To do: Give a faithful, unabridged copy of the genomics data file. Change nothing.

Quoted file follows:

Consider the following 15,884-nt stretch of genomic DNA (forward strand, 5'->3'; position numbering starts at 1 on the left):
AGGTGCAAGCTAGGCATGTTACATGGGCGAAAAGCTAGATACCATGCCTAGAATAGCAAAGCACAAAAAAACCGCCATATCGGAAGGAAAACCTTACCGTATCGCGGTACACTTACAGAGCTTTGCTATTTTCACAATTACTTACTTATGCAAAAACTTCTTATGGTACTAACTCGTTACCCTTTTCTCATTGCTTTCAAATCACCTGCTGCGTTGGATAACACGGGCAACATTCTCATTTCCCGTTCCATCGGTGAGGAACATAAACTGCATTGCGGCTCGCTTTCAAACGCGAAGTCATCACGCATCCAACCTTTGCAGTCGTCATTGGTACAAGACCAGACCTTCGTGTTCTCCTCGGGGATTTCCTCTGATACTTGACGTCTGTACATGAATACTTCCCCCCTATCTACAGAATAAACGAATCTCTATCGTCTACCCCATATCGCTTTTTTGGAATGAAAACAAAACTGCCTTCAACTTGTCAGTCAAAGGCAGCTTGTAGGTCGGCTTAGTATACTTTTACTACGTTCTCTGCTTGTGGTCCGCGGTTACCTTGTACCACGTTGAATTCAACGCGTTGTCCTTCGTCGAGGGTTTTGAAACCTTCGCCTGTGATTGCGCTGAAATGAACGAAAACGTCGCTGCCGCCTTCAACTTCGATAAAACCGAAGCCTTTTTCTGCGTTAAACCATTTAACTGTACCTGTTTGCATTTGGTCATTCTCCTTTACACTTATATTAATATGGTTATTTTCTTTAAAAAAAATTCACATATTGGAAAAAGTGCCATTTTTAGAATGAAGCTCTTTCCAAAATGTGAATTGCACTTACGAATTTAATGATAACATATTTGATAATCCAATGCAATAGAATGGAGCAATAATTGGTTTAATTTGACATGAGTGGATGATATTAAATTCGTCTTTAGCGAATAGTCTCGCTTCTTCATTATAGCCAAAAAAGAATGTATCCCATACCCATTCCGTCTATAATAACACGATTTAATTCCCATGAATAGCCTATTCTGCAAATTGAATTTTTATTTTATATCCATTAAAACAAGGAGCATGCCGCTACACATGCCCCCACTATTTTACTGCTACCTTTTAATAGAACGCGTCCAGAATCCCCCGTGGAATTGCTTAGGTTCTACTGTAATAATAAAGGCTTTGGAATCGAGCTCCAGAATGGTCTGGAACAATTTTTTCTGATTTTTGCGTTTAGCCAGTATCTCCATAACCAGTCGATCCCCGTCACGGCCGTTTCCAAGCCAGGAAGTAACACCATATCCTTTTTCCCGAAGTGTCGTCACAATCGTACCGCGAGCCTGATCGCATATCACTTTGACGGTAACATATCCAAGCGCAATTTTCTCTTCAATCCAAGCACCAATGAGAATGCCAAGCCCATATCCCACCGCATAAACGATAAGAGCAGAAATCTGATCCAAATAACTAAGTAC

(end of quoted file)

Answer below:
Consider the following 15,884-nt stretch of genomic DNA (forward strand, 5'->3'; position numbering starts at 1 on the left):
AGGTGCAAGCTAGGCATGTTACATGGGCGAAAAGCTAGATACCATGCCTAGAATAGCAAAGCACAAAAAAACCGCCATATCGGAAGGAAAACCTTACCGTATCGCGGTACACTTACAGAGCTTTGCTATTTTCACAATTACTTACTTATGCAAAAACTTCTTATGGTACTAACTCGTTACCCTTTTCTCATTGCTTTCAAATCACCTGCTGCGTTGGATAACACGGGCAACATTCTCATTTCCCGTTCCATCGGTGAGGAACATAAACTGCATTGCGGCTCGCTTTCAAACGCGAAGTCATCACGCATCCAACCTTTGCAGTCGTCATTGGTACAAGACCAGACCTTCGTGTTCTCCTCGGGGATTTCCTCTGATACTTGACGTCTGTACATGAATACTTCCCCCCTATCTACAGAATAAACGAATCTCTATCGTCTACCCCATATCGCTTTTTTGGAATGAAAACAAAACTGCCTTCAACTTGTCAGTCAAAGGCAGCTTGTAGGTCGGCTTAGTATACTTTTACTACGTTCTCTGCTTGTGGTCCGCGGTTACCTTGTACCACGTTGAATTCAACGCGTTGTCCTTCGTCGAGGGTTTTGAAACCTTCGCCTGTGATTGCGCTGAAATGAACGAAAACGTCGCTGCCGCCTTCAACTTCGATAAAACCGAAGCCTTTTTCTGCGTTAAACCATTTAACTGTACCTGTTTGCATTTGGTCATTCTCCTTTACACTTATATTAATATGGTTATTTTCTTTAAAAAAAATTCACATATTGGAAAAAGTGCCATTTTTAGAATGAAGCTCTTTCCAAAATGTGAATTGCACTTACGAATTTAATGATAACATATTTGATAATCCAATGCAATAGAATGGAGCAATAATTGGTTTAATTTGACATGAGTGGATGATATTAAATTCGTCTTTAGCGAATAGTCTCGCTTCTTCATTATAGCCAAAAAAGAATGTATCCCATACCCATTCCGTCTATAATAACACGATTTAATTCCCATGAATAGCCTATTCTGCAAATTGAATTTTTATTTTATATCCATTAAAACAAGGAGCATGCCGCTACACATGCCCCCACTATTTTACTGCTACCTTTTAATAGAACGCGTCCAGAATCCCCCGTGGAATTGCTTAGGTTCTACTGTAATAATAAAGGCTTTGGAATCGAGCTCCAGAATGGTCTGGAACAATTTTTTCTGATTTTTGCGTTTAGCCAGTATCTCCATAACCAGTCGATCCCCGTCACGGCCGTTTCCAAGCCAGGAAGTAACACCATATCCTTTTTCCCGAAGTGTCGTCACAATCGTACCGCGAGCCTGATCGCATATCACTTTGACGGTAACATATCCAAGCGCAATTTTCTCTTCAATCCAAGCACCAATGAGAATGCCAAGCCCATATCCCACCGCATAAACGATAAGAGCAGAAATCTGATCCAAATAACTAAGTAC